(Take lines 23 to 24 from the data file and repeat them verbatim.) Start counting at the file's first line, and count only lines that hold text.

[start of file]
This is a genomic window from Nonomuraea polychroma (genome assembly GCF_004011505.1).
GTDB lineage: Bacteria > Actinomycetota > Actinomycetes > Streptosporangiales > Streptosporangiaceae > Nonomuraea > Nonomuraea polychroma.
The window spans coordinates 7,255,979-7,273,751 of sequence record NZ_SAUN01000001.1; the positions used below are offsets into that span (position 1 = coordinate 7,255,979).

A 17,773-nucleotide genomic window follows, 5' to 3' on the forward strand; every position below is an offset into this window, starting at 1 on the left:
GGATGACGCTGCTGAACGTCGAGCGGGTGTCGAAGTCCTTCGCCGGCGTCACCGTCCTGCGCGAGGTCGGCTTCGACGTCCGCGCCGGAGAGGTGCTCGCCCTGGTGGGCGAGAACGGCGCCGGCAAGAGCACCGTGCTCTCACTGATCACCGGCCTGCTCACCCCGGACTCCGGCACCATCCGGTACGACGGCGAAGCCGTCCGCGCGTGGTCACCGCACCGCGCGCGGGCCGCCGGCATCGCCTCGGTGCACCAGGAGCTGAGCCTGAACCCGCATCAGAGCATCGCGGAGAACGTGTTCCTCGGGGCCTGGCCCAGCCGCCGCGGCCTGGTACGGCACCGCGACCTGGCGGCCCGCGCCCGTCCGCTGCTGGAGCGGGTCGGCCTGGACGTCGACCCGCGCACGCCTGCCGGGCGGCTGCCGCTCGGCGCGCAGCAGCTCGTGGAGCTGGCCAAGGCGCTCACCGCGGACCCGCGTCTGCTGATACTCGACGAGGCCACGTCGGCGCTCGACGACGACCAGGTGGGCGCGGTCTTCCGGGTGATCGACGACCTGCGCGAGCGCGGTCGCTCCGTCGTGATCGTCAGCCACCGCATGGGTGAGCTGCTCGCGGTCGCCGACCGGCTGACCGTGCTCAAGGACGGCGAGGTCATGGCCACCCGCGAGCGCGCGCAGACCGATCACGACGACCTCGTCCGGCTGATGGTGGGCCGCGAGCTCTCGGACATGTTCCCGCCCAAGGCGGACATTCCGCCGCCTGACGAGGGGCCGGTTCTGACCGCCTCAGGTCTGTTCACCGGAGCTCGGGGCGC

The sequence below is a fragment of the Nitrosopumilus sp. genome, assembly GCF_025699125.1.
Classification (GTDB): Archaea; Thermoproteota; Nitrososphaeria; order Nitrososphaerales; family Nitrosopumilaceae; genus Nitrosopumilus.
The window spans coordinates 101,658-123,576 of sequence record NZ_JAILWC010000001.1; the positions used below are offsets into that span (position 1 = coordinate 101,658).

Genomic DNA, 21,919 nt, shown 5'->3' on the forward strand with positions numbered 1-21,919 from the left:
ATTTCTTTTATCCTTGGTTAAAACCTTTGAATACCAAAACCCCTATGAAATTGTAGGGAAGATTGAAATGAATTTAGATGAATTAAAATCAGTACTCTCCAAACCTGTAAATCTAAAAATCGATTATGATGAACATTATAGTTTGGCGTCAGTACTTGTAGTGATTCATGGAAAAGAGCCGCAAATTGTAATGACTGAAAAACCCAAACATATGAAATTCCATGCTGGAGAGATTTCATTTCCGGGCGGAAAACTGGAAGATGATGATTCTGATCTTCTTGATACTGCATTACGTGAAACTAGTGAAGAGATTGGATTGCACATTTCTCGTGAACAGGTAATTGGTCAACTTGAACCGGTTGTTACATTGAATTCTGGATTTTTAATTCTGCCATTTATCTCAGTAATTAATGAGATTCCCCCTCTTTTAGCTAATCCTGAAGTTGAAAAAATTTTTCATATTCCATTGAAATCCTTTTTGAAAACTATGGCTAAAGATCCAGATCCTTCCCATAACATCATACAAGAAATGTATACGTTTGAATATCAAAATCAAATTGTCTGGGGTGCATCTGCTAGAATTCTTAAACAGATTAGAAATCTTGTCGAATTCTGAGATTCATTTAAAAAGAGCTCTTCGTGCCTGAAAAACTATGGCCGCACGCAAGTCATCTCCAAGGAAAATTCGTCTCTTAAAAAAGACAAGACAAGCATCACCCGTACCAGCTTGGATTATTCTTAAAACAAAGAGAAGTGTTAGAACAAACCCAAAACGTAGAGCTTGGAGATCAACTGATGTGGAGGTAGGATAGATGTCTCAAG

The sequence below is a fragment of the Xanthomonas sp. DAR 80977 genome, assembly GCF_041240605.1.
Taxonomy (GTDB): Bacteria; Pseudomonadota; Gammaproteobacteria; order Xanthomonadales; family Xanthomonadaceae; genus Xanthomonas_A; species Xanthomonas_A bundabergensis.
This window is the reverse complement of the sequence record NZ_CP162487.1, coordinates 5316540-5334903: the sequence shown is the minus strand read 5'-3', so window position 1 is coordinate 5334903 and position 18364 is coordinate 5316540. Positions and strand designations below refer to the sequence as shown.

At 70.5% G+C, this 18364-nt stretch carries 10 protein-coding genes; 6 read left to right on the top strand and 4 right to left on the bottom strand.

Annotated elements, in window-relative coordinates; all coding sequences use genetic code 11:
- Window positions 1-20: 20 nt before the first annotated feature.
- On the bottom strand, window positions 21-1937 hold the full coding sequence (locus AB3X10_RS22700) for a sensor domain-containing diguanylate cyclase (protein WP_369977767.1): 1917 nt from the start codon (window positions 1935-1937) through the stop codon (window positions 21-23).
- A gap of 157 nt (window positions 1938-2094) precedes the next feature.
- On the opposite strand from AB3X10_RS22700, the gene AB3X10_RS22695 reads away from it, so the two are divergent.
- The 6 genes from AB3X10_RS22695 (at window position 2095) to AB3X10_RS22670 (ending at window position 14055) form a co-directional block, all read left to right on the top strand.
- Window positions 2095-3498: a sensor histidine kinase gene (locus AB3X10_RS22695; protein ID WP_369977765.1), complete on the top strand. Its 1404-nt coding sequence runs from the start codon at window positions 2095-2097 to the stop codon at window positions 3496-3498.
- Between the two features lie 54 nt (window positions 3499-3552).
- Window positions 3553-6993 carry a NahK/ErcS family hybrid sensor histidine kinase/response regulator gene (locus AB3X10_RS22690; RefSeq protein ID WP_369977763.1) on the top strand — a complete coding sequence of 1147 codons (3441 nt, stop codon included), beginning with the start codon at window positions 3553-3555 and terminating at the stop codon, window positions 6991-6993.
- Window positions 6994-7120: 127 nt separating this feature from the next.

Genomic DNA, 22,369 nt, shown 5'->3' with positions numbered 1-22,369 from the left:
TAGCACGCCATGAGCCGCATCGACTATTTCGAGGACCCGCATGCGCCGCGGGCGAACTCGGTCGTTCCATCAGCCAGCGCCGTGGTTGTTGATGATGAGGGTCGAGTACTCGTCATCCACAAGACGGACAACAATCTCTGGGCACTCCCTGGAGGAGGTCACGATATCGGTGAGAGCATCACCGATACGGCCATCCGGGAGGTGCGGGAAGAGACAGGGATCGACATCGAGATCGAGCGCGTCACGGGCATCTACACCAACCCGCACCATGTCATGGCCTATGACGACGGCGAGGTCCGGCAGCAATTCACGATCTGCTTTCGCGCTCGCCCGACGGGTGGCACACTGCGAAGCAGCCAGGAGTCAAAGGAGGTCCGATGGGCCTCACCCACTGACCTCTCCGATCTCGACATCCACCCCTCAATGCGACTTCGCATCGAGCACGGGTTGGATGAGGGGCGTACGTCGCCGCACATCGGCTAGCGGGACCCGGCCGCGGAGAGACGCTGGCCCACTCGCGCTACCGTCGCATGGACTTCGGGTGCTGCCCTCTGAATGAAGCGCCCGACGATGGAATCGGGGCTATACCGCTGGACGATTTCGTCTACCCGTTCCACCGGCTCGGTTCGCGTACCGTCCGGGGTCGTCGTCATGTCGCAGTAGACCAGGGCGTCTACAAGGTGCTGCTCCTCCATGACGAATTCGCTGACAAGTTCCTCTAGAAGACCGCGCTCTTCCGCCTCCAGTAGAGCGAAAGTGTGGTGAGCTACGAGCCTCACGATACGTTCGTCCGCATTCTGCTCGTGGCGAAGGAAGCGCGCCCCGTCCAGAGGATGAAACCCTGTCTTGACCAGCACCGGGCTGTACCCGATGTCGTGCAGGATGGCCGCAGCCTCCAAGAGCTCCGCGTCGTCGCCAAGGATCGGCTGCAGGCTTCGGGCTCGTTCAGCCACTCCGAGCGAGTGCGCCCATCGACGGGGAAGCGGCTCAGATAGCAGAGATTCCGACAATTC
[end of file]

- Window positions 3553-6993 carry a NahK/ErcS family hybrid sensor histidine kinase/response regulator gene (locus AB3X10_RS22690; RefSeq protein ID WP_369977763.1) on the top strand — a complete coding sequence of 1147 codons (3441 nt, stop codon included), beginning with the start codon at window positions 3553-3555 and terminating at the stop codon, window positions 6991-6993.
- Window positions 6994-7120: 127 nt separating this feature from the next.